SAN FRANCISCO — After Aramis Garcia was called up to the big leagues, his family had to wait around for nearly a week before seeing his debut. With the way Garcia would go on to play the rest of the year, they should have plenty of opportunities to watch him at AT&T Park. 

Garcia was the standout of September, backing a strong run at the plate with solid defense behind it and a surprising ability to handle first base. No player upped his stock over the final month more than Garcia, who might have changed the organization’s thinking at a crucial backup spot. We’ll get to that in a second. First, the highs and lows from Garcia’s 2018 season: 

What Went Right

Garcia was called up on August 26 when Buster Posey committed to hip surgery, but he didn’t play until August 31. He made the most of that opportunity, crushing a solo homer for his first MLB hit. Garcia joined Eliezer Alfonzo as the only Giants catchers to pick up their first hit and homer on the same swing. From that day on, he led the Giants in homers (four) and tied for the lead in RBI (nine) despite not playing every day. 

Per Statcast, Garcia had the highest hard-hit rate (40.6) of any Giant who got at least 50 at-bats. He was third on the team in average launch angle (18.6) and slugged .492 in his 63 at-bats (for comparison’s sake, no full-time catcher in the NL finished above .485). 

Defensively, Garcia has a reputation as a good game-caller and solid defender, and that showed in limited time behind the plate. He made 10 appearances at first and surprised the staff with how easily he transitioned and how many difficult plays he made.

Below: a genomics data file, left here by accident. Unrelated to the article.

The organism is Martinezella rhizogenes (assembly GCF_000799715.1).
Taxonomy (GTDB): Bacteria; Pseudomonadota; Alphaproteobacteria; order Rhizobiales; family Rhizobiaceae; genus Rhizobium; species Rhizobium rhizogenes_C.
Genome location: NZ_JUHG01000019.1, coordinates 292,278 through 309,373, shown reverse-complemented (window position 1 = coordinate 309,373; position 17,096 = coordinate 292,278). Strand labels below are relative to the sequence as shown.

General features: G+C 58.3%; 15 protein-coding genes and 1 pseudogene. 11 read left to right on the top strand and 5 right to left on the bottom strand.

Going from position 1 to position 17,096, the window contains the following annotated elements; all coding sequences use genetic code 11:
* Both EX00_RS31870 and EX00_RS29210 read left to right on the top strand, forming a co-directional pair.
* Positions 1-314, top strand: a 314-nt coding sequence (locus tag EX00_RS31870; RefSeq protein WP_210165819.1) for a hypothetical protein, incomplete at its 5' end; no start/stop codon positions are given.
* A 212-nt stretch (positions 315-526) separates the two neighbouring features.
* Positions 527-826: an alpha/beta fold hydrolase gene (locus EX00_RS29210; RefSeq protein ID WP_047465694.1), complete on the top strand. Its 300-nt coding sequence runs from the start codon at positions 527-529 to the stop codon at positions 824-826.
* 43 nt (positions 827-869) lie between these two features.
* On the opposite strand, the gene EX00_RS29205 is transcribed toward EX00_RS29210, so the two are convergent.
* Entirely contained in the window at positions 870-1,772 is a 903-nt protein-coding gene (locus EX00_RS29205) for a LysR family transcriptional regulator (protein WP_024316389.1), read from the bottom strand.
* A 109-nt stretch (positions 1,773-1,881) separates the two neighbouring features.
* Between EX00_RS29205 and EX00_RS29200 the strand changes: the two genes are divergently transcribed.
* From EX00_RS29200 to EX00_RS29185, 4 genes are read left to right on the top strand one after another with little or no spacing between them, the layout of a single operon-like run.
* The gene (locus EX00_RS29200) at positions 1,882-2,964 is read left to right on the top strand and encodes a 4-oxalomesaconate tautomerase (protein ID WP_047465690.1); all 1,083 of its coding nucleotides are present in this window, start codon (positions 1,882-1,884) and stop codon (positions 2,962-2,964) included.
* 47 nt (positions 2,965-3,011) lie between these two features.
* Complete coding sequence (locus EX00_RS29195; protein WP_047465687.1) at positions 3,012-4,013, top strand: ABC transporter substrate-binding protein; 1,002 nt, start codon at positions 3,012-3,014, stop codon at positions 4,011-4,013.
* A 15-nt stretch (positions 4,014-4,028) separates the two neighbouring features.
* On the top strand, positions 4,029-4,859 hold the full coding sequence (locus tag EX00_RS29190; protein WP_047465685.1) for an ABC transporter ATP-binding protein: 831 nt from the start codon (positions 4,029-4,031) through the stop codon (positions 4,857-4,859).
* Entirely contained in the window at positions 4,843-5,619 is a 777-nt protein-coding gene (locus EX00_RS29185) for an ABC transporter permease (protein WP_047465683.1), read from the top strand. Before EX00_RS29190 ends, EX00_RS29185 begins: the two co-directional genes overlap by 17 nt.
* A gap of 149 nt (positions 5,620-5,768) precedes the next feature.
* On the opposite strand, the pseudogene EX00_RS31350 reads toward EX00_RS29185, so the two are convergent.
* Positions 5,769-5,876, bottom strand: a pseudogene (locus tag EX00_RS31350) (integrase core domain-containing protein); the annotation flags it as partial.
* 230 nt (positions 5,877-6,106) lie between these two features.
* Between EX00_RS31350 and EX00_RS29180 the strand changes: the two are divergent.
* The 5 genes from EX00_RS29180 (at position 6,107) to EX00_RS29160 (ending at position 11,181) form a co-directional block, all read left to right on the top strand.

What Went Wrong

Garcia had a .500 BABIP, which is about 200 points higher than you would expect, so the .286 batting average was pretty flukey. He struck out in 47 percent of his at-bats and walked just twice in 65 plate appearances. He certainly hit the ball hard a lot and the homers were impressive, but there are red flags hidden in his numbers. 

You can't ignore what Garcia did in the majority of his season, either. He had a .233/.287/.395 slash line in 80 Double-A games and went .237/.268/.263 in 10 Triple-A games. The Giants will weigh all that against what he did in September. 

Contract Status

Garcia has two minor league options remaining. 

The Future

Garcia was drafted as a bat-first catcher and had some impressive swings in September, so it’s fair to think that he can be much more productive than the player the Giants saw in the minors this season. At the same time, his peripherals say he’s not the slugger they saw in September. Regardless, he opened eyes.

"This was a good chance to see what he was about and this kid has shown a lot,” manager Bruce Bochy said. “He's shown toughness and his ability to handle major league pitching, so that'll be a tough decision -- do we keep his development going or is he ready (to be the) backup?"

That decision will depend on what a new head of baseball operations wants to do with Nick Hundley. If the Giants can bring Hundley back on another one-year deal, they likely will, ticketing Garcia for more development at Triple-A. If they don’t bring Hundley back, Garcia looks ready to handle life as a backup catcher. The Giants believe his glove is ready, and he’s shown enough promise at the plate that they should be comfortable that he can clear the standard for backup catchers.

It’s also possible that the Giants carry Hundley and Garcia on their bench at some point. The rookie showed he can adequately back up first base and provide pop off the bench, and with Posey coming off hip surgery, there’s a chance the Giants will carry three catchers early in the season.